Friday, August 8, 2008

Disclaimers Don't Work

I try to put disclaimers on things I think will offend people, hoping they will just not read it and move on to the next post... however, human nature steps in and the minute you tell someone not to read something, that's the first thing they want to do.
I'm not criticizing anyone because I do exactly the same thing. A door says, do not open, and my first inclination is to open it. I really have to refrain myself from doing things I shouldn't, quite often, because I always thinking I'm missing out on something somwhere. (I tend to be the last one to leave parties, because I hate thinking that if I leave before someone else, then the fun will really begin without me... yeah, I'm strange like that).
However, I often think people open doors of being offended without every processing what that means. I do it all the time. Jump to conclusions, label people a certain way because I don't agree with them, and that's always a dangerous thing.
You have to follow through to understand what's really going on, and grace must be exhibited, because if you are anything like me, I'm constantly thinking and reforming opinions, and more often than not, have more questions than answers. That has to be ok.
The odd thing is, I read a lot. Too much sometimes. I go to too many classes, and talk to too many people. It is true, the more you know, the more you wish you didn't know. Knowledge is an amazing thing, and we should continue to be life learners, but when we only know in part on earth, it can get really messy really fast.
My attitudes toward the attitudes of the suburbs didn't come from no where. It came from studies of the history of the church, looking at the lives of people like Martin Luther King jr., Mother Teresa, Dietrich Bonhoeffer, Jim Elliot, and Shane Claiborne. It came from reading lots of sermons by Jesus where he accosts the rich (because he didn't love them? of course not! But because of their attitudes towards their need of God!) Where Zacheus gives so much money away to the poor. The story of the rich man and Lazarus. The story of the sheep and the goats; a story which shows us that both the righteous and unrighteous do things out of the overflow of their life (read the story again... the goats thought they were going to heaven... it was sort of a shocker for them not to go).
I process all of these things in my mind, and I still ask the question of why we strive so hard for material wealth? I love rich people, don't get me wrong. They need Jesus as much as anyone does. My students and friends and neighbors in the suburbs need Jesus as much as the kids in Africa do, but showing them that need is so much more difficult. Often I encounter goats, who think they are going to heaven, but don't live out the lifestyle christ calls us to. Often I encounter people who love the life of Mother Teresa but are unwilling to live like her. And that is where i reside in deep question. How do you enable people to see the discontinuity between their attitudes and actions?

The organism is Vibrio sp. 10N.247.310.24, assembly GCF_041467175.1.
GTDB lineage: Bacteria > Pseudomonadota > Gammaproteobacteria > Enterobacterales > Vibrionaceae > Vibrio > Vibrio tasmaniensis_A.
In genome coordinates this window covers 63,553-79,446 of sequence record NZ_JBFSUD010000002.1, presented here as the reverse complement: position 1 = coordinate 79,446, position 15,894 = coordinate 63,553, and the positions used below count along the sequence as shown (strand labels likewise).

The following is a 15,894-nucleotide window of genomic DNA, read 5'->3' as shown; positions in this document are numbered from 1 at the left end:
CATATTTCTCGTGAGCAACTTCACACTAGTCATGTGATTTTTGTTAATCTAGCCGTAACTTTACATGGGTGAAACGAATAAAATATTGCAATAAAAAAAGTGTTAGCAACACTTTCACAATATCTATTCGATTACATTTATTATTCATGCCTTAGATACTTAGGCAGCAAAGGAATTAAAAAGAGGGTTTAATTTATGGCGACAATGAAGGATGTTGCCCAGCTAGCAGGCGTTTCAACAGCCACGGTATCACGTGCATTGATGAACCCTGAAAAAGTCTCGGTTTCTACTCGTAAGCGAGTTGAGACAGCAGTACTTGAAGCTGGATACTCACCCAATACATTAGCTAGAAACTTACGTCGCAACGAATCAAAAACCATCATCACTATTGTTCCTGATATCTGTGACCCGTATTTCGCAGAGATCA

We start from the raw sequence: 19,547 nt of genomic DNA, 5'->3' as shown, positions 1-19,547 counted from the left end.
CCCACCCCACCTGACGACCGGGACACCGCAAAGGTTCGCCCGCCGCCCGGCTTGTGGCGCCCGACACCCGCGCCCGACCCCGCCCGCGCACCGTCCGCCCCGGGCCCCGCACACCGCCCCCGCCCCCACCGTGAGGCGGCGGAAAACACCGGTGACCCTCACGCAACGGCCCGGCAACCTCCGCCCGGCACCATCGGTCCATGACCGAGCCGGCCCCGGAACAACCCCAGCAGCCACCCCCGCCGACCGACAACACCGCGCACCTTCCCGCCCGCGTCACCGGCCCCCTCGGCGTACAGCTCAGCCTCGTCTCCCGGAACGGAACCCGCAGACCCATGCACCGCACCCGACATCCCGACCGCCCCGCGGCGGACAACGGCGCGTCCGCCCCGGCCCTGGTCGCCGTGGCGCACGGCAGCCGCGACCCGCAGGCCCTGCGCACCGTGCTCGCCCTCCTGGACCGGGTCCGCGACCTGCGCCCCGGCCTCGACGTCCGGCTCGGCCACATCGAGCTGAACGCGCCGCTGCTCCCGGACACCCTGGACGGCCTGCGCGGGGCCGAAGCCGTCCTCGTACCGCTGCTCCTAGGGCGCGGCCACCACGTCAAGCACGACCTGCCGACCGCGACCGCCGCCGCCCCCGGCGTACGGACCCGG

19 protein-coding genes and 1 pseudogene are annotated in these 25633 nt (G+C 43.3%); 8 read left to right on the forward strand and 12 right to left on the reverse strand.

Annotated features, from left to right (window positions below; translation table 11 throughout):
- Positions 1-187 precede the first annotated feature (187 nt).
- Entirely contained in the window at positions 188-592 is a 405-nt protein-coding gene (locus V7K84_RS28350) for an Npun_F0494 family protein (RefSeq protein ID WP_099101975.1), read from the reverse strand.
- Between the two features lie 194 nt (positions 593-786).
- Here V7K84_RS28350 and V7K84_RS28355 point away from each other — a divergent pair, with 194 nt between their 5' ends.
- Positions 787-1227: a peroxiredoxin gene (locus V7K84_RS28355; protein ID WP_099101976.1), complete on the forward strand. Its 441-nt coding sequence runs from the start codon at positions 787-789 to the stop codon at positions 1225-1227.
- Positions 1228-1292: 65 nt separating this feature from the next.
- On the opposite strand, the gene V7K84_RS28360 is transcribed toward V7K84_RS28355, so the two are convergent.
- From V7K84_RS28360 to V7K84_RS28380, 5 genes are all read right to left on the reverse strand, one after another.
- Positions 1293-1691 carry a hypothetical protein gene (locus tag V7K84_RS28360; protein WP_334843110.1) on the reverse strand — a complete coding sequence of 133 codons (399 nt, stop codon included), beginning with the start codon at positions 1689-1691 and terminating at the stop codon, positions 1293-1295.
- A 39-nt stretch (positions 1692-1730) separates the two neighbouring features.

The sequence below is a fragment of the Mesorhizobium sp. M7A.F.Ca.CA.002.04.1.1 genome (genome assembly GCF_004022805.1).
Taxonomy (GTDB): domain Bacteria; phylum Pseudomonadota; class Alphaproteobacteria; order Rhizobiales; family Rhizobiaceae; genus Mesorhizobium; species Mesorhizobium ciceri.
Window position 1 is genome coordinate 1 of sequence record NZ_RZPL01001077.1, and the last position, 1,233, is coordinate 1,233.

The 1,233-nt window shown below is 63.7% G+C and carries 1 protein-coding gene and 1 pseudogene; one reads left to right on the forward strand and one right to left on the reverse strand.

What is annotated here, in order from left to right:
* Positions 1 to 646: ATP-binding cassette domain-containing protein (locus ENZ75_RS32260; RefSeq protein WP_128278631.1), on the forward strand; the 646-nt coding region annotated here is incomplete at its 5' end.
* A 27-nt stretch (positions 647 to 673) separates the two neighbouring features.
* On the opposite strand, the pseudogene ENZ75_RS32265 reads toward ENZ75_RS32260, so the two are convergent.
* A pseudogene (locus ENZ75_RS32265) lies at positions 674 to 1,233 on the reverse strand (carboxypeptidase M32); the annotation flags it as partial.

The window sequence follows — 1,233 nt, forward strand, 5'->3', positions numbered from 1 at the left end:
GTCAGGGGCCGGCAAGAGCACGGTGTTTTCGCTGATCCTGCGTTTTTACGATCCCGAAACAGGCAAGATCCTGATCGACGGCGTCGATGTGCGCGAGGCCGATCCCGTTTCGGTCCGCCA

It's not that all rich people are going to hell (because honestly, not a single American would make it to heaven then, according to the world's standards on wealth). But, I still have to reconcile scripture in my head and heart where Jesus is harsh towards the comfortable, and comforting to those who don't have anything.
I don't think it is always the issue of possessions (I have to be careful, or I'll become Shane Claiborne, and people will be very angry... so just read his book "the Irrisitible Revolution" and we'll call it even). There is more to it than just possessions, it's the purpose of our possessions. It's the attitude we have towards our possessions. It's the level of our dependency on God.
That's why I think Jesus says it's so hard for the rich to enter the kingdom of Heaven, because they have forgotten how to depend on anything but themselves and the value of a dollar.
To clarify, this is where I am afraid of going. I'm afraid of becoming too comfortable with things, and not comfortable enough in relationship with God and others. The danger for me, is that as I am transitioning (I'm not saying where I am is a stepping stone to the next thing... I'm saying I just moved here 3 weeks ago, and have to learn how to live in a different state, different socio-economic area, etc. People didn't get that last time, so i need to clarify) I will get in a routine that places me in a virtual island where I forget to reach out to those around me. That I will become what I am trying to teach people to come out of.
Like I said... there are usually more questions than answers :)

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